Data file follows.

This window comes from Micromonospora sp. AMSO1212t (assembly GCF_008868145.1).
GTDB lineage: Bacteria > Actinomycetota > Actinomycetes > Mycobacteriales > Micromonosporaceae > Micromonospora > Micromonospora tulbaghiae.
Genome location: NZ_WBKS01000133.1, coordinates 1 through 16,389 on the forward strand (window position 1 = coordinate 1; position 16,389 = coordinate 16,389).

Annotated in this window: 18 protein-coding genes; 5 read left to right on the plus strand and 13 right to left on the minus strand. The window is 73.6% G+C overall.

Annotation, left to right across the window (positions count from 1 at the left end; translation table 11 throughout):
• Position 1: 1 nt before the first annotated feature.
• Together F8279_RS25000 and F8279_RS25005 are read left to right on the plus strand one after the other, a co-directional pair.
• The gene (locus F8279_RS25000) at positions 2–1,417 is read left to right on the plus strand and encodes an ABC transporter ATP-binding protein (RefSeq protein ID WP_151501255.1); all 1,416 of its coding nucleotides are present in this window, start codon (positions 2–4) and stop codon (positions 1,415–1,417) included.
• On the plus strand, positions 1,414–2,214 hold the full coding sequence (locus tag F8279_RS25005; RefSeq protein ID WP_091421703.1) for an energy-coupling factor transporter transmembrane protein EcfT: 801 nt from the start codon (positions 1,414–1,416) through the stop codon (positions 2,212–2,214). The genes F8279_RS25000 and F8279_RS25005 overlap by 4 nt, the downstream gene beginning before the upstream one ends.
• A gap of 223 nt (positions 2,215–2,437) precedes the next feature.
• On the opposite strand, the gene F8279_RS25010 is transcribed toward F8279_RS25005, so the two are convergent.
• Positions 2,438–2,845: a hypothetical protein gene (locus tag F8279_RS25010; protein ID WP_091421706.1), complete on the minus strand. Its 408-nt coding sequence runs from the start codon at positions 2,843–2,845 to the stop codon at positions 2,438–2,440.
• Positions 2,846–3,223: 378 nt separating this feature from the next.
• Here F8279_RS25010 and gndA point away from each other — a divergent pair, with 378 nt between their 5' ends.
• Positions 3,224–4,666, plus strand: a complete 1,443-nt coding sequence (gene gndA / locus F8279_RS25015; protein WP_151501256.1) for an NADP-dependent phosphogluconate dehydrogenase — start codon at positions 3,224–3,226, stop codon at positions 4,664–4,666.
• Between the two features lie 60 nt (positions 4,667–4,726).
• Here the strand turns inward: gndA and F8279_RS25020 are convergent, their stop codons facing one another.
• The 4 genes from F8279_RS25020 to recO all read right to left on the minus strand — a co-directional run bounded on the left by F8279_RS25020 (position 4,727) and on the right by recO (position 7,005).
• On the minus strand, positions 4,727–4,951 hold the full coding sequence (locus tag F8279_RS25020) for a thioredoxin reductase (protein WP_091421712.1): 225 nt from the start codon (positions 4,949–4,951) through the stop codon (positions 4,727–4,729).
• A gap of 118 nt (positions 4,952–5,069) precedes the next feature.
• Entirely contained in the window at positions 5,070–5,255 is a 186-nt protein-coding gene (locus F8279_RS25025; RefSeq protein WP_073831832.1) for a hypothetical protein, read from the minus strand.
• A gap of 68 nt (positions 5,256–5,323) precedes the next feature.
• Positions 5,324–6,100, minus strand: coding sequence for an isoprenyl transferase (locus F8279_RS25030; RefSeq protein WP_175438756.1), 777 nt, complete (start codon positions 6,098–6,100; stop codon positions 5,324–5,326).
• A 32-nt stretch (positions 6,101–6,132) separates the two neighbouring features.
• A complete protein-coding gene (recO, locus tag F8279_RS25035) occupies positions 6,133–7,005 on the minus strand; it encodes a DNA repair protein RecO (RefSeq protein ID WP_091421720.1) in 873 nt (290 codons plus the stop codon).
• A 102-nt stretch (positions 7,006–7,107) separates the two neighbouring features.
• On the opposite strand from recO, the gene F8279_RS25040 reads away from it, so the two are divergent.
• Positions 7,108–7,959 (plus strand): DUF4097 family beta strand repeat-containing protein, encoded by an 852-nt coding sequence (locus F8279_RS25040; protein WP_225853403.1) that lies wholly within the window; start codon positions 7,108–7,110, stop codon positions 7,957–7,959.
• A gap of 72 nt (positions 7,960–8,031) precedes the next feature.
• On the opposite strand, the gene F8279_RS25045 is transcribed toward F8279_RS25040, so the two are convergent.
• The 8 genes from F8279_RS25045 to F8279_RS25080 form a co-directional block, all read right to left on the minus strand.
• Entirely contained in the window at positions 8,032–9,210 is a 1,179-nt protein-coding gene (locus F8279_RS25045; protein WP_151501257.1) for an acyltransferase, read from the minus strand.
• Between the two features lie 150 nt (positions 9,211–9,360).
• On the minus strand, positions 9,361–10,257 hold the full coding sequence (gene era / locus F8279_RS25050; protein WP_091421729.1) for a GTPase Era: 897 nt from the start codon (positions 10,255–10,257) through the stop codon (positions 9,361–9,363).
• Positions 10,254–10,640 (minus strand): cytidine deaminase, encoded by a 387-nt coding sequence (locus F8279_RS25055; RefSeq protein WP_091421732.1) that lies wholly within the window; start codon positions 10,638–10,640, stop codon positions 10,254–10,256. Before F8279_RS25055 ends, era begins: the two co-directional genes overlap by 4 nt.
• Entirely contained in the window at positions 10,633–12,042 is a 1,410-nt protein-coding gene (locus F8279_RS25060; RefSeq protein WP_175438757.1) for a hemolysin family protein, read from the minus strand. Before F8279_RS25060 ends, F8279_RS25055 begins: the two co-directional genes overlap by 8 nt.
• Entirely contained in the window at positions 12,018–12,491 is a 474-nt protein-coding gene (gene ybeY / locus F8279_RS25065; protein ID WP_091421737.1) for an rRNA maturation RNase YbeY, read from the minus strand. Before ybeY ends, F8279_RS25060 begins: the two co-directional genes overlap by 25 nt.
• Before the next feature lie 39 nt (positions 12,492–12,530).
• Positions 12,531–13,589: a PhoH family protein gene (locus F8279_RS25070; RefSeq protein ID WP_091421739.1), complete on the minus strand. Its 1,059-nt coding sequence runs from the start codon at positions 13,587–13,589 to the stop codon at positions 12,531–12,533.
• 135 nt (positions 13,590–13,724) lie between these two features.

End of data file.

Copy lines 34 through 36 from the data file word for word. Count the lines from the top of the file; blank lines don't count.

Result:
• On the minus strand, positions 9,361–10,257 hold the full coding sequence (gene era / locus F8279_RS25050; protein WP_091421729.1) for a GTPase Era: 897 nt from the start codon (positions 10,255–10,257) through the stop codon (positions 9,361–9,363).
• Positions 10,254–10,640 (minus strand): cytidine deaminase, encoded by a 387-nt coding sequence (locus F8279_RS25055; RefSeq protein WP_091421732.1) that lies wholly within the window; start codon positions 10,638–10,640, stop codon positions 10,254–10,256. Before F8279_RS25055 ends, era begins: the two co-directional genes overlap by 4 nt.
• Entirely contained in the window at positions 10,633–12,042 is a 1,410-nt protein-coding gene (locus F8279_RS25060; RefSeq protein WP_175438757.1) for a hemolysin family protein, read from the minus strand. Before F8279_RS25060 ends, F8279_RS25055 begins: the two co-directional genes overlap by 8 nt.